Assembling benchmarks described in Figure 3A

The various benchmarks described within this section can be found in Figure 3—source data 1, Figure 3—source data 2.

Phylogeny benchmarks

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NCBI phylogenetic strings were mapped to the NCBI taxonometric IDs for each of the 7047 bacteria represented in DOGG using taxonkit 5.0 (https://bioinf.shenwei.me/taxonkit/). Five different benchmarks were generated corresponding to pairs of proteomes that share identical phylogenetic substrings down to the level of phylum (n=5,841,696), class (n=2,460,194), order (n=807,338), family (n=434,753), or genus (n=267,794).

STRING Nonbinding benchmark

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STRING database annotations were downloaded for the E. coli K12 proteome (STRING ID 511145) on July 22, 2019. A benchmark was assembled to include all protein pairs (n=14,793) with a non-zero combined STRING score that did not share a ‘binding’ action annotation. This benchmark was expected to be enriched for indirect PPIs.

GO terms benchmark

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‘Biological function’ GO term annotations were mapped for the 4391 proteins in the E. coli K12 proteome through the UniProtKB API. A benchmark was assembled containing the 79,794 protein pairs that share at least one GO term annotation. This benchmark likely contained a mixture of indirect and direct PPIs.

STRING benchmark

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STRING database annotations were downloaded for the E. coli K12 proteome (STRING ID 511145). A benchmark was assembled comprised of all (n=20,216) protein pairs with a non-zero combined STRING score. This benchmark included a mixture of pairs with (n=14,793) and without (n=5423) a ‘binding’ annotation and therefore is presumed to contain a mixture of direct and indirect PPIs.

ECOCYC benchmark

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A previously published benchmark included 915 pairs of E. coli K12 proteins selected from the set of complexes in the ECOCYC database after intentionally excluding large complexes with greater than 10 proteins to enrich for directly interacting pairs of proteins (Keseler et al., 2017). This benchmark is assumed to primarily represent direct PPIs.

Coev+ benchmark

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A previously published set of 1600 direct PPIs in E. coli K12 identified by a hybrid method combining the results of AA Coev and prior experimental data (Cong et al., 2019).

PDB benchmark

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A previously published set of 809 direct PPIs in E. coli K12 selected by the criteria that they, or closely homologous proteins, have been observed to interact in a crystal structure in the PDB (Cong et al., 2019).

Computing proteome-proteome spectral correlations

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A row vector in the matrix UOGG contains the projections of a single proteome onto each of the left singular vectors.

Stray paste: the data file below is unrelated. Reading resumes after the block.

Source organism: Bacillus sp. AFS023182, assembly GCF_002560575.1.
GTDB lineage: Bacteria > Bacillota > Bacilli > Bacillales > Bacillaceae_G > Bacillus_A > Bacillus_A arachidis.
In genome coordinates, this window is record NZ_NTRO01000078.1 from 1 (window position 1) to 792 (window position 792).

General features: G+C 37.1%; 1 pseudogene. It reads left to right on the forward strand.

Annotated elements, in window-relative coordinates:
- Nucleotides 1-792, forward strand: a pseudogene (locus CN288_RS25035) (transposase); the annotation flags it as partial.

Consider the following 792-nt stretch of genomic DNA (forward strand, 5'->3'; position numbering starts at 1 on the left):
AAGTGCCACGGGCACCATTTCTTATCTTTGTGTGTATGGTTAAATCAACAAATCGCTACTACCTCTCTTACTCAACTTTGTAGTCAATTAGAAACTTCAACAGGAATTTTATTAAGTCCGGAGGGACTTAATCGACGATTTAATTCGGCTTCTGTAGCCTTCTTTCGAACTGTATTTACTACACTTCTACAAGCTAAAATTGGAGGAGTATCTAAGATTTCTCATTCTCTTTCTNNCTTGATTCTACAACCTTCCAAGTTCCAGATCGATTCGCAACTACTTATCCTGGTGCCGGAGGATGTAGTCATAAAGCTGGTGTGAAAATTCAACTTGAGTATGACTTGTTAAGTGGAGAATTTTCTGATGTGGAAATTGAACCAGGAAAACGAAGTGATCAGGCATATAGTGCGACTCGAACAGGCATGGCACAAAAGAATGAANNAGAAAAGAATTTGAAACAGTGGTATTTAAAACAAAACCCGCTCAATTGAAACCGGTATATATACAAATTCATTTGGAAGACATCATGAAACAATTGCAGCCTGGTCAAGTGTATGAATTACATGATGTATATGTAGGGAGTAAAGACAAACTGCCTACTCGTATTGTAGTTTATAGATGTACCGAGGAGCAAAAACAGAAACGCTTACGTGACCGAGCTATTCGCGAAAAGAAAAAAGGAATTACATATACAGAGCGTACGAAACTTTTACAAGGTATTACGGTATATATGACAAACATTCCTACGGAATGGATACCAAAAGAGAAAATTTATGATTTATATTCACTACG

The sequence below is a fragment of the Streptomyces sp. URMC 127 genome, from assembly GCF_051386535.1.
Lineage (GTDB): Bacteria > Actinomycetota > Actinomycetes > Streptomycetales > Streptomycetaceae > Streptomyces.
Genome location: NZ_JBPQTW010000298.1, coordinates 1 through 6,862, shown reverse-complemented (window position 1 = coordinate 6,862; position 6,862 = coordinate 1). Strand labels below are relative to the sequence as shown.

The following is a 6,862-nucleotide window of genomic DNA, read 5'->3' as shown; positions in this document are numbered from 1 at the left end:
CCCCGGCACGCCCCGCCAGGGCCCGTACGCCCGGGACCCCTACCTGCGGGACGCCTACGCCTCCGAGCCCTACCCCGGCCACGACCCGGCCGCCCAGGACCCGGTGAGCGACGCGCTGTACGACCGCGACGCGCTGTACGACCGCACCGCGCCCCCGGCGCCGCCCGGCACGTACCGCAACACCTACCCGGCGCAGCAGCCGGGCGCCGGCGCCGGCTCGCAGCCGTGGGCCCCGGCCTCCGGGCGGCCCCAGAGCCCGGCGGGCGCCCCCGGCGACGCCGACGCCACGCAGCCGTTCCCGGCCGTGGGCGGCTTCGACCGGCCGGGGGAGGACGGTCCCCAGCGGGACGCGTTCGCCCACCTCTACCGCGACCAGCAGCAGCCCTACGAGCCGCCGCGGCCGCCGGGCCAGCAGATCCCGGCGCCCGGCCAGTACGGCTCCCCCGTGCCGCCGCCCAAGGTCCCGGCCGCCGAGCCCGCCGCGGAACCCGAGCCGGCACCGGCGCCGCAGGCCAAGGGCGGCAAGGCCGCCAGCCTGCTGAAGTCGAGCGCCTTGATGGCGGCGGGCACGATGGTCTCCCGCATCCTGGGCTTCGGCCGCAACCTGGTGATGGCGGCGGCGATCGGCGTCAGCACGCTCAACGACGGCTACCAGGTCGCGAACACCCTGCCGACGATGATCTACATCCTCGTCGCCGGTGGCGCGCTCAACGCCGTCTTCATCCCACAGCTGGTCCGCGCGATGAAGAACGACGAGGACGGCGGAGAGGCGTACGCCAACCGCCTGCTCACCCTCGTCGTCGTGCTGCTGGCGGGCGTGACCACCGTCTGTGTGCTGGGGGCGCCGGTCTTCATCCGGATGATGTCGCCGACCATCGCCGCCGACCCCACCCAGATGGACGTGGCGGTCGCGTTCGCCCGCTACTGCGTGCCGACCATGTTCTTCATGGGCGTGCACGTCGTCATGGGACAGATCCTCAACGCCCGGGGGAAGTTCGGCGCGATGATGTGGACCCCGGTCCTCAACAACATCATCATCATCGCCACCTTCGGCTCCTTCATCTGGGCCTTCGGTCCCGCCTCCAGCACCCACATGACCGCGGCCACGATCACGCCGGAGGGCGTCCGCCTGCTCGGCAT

[ωi|1>ωi|n>ωi|N>]

where ωi is proteome i, ωin> is the projection of ωi onto the left singular vector n 1 ≤nN, and N is the total number of left singular vectors. The ‘spectral correlation’ is computed as the Pearson correlation between proteome ωi and proteome ωj within the window of left singular vectors spanning SVD components a to b (‘spectral window’):

ρωiωja:b=corrωi,a:b,ωj,a:b

Computing protein-protein spectral correlations

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A row vector in the matrix VOGG contains the projections of a single OGG onto each of the right singular vectors:

[fi|1>fi|m>fi|M>]

where fi is the OGG in row i of matrix VOGG, fim> is the projection of fi onto right singular vector m (1 ≤mM), and M is the total number of SVD components. Each protein in a proteome may comprise up to several OGGs:

Plω={fi,,fj}

where Plω is the l th protein in proteome ω; fi is OGG i and fj is OGG j. The contribution of a protein onto each right singular vector was estimated by averaging the contributions of each constituent OGG on each right singular vector. An example of this process is illustrated in Figure 2—figure supplement 1A-F. The ‘spectral correlation’ is computed as the Pearson correlation between protein l and protein m within the window of right singular vectors spanning SVD components a to b (‘spectral window’):

ρlma:b=corrPl,a:bω,Pm,a:bω

An example of this process is illustrated in Figure 2—figure supplement 1G.

Computing MI between spectral correlations and benchmarks of biological knowledge

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Spectral correlations were computed by first segmenting the top 3000 SVD components into windows comprised of five components each and calculating spectral correlations across all pairs of variables (either proteome-proteome or protein-protein) within each window. Computing the MI between the distribution of spectral correlations within a window and a biological benchmark quantitates how much knowing the distribution of spectral correlations reduces uncertainty about the benchmark. Because spectral correlations within a window comprise a finite distribution (i.e. not infinite), there exists intrinsic uncertainty due to the need to define a bin width in the distribution. The process of computing this uncertainty has been formalized and is calculated as the ‘differential entropy’ (Cover and Thomas, 2005):

Hρa:b=-ipρia:blog2pρia:b-log2Δ

ρa:b is the vector of spectral correlations over the window ranging from SVD components a to b, Hρa:b is the differential entropy of ρa:b , ρia:b is the ith set of correlation values, pρia:b is the probability of observing a correlation value within ρia:b , and Δ is the width of the quantization bins. In the present study Δ = 0.25.